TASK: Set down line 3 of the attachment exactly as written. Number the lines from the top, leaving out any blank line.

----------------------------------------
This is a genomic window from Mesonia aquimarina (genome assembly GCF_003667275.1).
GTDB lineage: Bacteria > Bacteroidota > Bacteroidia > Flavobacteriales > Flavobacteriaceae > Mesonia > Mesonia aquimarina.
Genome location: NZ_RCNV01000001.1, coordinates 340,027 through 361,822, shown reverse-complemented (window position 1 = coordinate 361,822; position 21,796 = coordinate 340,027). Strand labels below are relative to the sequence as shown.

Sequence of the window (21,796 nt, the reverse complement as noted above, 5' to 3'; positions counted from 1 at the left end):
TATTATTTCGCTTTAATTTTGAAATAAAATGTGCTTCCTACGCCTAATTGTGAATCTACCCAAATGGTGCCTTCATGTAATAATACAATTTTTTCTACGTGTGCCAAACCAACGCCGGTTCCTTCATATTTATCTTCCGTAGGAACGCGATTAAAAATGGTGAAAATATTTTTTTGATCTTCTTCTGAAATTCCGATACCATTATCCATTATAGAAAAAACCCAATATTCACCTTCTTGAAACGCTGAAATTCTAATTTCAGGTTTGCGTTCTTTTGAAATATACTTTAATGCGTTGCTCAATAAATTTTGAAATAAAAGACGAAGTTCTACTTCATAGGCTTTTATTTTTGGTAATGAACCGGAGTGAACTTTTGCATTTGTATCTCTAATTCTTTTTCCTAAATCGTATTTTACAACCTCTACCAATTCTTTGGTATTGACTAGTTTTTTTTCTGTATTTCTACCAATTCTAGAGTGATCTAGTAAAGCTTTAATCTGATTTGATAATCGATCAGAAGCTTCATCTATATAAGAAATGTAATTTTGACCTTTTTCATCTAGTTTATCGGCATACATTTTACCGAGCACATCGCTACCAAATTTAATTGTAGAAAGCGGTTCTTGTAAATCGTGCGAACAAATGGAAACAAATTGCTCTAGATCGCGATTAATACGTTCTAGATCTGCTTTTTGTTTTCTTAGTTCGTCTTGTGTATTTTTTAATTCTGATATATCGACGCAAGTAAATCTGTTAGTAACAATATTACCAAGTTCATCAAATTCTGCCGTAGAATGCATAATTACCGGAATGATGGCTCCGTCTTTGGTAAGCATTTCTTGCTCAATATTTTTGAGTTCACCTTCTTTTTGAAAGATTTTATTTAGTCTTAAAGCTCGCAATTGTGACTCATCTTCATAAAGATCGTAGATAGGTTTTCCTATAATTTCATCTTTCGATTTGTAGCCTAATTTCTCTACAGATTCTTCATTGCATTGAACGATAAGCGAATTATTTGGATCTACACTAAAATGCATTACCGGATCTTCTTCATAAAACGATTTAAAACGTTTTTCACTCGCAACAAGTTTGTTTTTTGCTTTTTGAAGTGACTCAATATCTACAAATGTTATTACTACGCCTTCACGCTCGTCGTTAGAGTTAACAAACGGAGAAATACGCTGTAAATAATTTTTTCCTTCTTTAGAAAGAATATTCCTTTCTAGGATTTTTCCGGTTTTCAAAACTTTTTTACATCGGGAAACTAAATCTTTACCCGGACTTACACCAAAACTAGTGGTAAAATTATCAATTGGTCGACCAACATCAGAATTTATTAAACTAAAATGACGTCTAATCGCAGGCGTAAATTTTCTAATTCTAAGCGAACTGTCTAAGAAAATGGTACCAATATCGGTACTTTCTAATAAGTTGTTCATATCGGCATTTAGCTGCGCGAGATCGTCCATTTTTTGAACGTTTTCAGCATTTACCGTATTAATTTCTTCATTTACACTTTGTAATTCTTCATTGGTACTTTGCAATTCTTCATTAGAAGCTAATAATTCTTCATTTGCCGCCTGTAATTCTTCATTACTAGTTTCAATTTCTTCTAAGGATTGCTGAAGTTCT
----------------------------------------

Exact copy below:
Genome location: NZ_RCNV01000001.1, coordinates 340,027 through 361,822, shown reverse-complemented (window position 1 = coordinate 361,822; position 21,796 = coordinate 340,027). Strand labels below are relative to the sequence as shown.